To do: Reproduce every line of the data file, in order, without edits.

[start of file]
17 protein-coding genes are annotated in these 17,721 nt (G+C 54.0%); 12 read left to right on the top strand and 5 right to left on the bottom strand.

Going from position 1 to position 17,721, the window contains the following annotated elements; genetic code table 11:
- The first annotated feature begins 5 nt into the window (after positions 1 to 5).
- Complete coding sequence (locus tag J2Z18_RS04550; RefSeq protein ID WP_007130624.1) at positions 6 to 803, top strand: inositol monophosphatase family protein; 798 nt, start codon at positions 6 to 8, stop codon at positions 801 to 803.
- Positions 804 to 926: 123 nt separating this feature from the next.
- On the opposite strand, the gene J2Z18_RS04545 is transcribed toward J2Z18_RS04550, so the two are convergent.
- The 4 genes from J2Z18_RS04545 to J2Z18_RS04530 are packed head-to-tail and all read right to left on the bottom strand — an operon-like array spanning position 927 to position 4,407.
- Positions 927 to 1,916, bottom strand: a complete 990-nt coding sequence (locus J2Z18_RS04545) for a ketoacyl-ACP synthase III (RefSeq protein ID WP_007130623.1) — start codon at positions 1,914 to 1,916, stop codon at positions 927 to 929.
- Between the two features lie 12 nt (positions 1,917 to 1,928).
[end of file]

17 protein-coding genes are annotated in these 17,721 nt (G+C 54.0%); 12 read left to right on the top strand and 5 right to left on the bottom strand.

Going from position 1 to position 17,721, the window contains the following annotated elements; genetic code table 11:
- The first annotated feature begins 5 nt into the window (after positions 1 to 5).
- Complete coding sequence (locus tag J2Z18_RS04550; RefSeq protein ID WP_007130624.1) at positions 6 to 803, top strand: inositol monophosphatase family protein; 798 nt, start codon at positions 6 to 8, stop codon at positions 801 to 803.
- Positions 804 to 926: 123 nt separating this feature from the next.
- On the opposite strand, the gene J2Z18_RS04545 is transcribed toward J2Z18_RS04550, so the two are convergent.
- The 4 genes from J2Z18_RS04545 to J2Z18_RS04530 are packed head-to-tail and all read right to left on the bottom strand — an operon-like array spanning position 927 to position 4,407.
- Positions 927 to 1,916, bottom strand: a complete 990-nt coding sequence (locus J2Z18_RS04545) for a ketoacyl-ACP synthase III (RefSeq protein ID WP_007130623.1) — start codon at positions 1,914 to 1,916, stop codon at positions 927 to 929.
- Between the two features lie 12 nt (positions 1,917 to 1,928).